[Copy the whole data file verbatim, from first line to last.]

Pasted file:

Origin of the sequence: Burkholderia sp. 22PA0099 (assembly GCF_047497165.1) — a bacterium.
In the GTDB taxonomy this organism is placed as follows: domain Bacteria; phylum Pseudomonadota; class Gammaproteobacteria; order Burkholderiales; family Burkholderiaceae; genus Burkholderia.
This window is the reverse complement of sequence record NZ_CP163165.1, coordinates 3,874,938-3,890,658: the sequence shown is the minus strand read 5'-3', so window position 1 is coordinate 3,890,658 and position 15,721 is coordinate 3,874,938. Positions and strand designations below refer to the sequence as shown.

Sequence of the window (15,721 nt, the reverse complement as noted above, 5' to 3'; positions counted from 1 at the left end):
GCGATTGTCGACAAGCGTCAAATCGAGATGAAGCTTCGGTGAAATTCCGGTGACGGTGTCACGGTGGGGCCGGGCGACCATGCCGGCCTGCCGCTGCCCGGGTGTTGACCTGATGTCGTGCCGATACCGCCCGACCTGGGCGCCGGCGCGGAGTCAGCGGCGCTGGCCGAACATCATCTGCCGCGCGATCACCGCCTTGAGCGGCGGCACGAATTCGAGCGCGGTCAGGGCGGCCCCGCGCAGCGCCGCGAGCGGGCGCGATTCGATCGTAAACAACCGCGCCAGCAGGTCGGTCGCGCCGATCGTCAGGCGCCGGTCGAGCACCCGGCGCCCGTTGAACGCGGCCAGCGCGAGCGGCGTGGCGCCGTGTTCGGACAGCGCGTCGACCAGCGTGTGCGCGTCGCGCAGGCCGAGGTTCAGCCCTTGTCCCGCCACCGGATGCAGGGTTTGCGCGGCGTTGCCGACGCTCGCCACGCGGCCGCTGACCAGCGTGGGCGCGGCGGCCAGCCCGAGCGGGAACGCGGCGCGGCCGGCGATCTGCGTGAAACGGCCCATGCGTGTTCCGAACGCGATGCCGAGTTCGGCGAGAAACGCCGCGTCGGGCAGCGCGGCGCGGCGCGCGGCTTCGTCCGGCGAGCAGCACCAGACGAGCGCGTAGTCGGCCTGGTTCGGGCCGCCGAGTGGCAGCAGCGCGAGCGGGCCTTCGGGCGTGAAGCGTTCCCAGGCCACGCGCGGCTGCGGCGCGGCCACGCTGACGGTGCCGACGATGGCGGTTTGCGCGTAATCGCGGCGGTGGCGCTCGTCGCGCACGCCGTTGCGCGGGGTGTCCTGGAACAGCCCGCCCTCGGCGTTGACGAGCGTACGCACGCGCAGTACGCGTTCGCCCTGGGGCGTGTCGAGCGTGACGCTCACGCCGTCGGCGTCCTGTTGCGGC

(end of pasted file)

Origin of the sequence: Burkholderia sp. 22PA0099 (assembly GCF_047497165.1) — a bacterium.
In the GTDB taxonomy this organism is placed as follows: domain Bacteria; phylum Pseudomonadota; class Gammaproteobacteria; order Burkholderiales; family Burkholderiaceae; genus Burkholderia.
This window is the reverse complement of sequence record NZ_CP163165.1, coordinates 3,874,938-3,890,658: the sequence shown is the minus strand read 5'-3', so window position 1 is coordinate 3,890,658 and position 15,721 is coordinate 3,874,938. Positions and strand designations below refer to the sequence as shown.

Sequence of the window (15,721 nt, the reverse complement as noted above, 5' to 3'; positions counted from 1 at the left end):
GCGATTGTCGACAAGCGTCAAATCGAGATGAAGCTTCGGTGAAATTCCGGTGACGGTGTCACGGTGGGGCCGGGCGACCATGCCGGCCTGCCGCTGCCCGGGTGTTGACCTGATGTCGTGCCGATACCGCCCGACCTGGGCGCCGGCGCGGAGTCAGCGGCGCTGGCCGAACATCATCTGCCGCGCGATCACCGCCTTGAGCGGCGGCACGAATTCGAGCGCGGTCAGGGCGGCCCCGCGCAGCGCCGCGAGCGGGCGCGATTCGATCGTAAACAACCGCGCCAGCAGGTCGGTCGCGCCGATCGTCAGGCGCCGGTCGAGCACCCGGCGCCCGTTGAACGCGGCCAGCGCGAGCGGCGTGGCGCCGTGTTCGGACAGCGCGTCGACCAGCGTGTGCGCGTCGCGCAGGCCGAGGTTCAGCCCTTGTCCCGCCACCGGATGCAGGGTTTGCGCGGCGTTGCCGACGCTCGCCACGCGGCCGCTGACCAGCGTGGGCGCGGCGGCCAGCCCGAGCGGGAACGCGGCGCGGCCGGCGATCTGCGTGAAACGGCCCATGCGTGTTCCGAACGCGATGCCGAGTTCGGCGAGAAACGCCGCGTCGGGCAGCGCGGCGCGGCGCGCGGCTTCGTCCGGCGAGCAGCACCAGACGAGCGCGTAGTCGGCCTGGTTCGGGCCGCCGAGTGGCAGCAGCGCGAGCGGGCCTTCGGGCGTGAAGCGTTCCCAGGCCACGCGCGGCTGCGGCGCGGCCACGCTGACGGTGCCGACGATGGCGGTTTGCGCGTAATCGCGGCGGTGGCGCTCGTCGCGCACGCCGTTGCGCGGGGTGTCCTGGAACAGCCCGCCCTCGGCGTTGACGAGCGTACGCACGCGCAGTACGCGTTCGCCCTGGGGCGTGTCGAGCGTGACGCTCACGCCGTCGGCGTCCTGTTGCGGC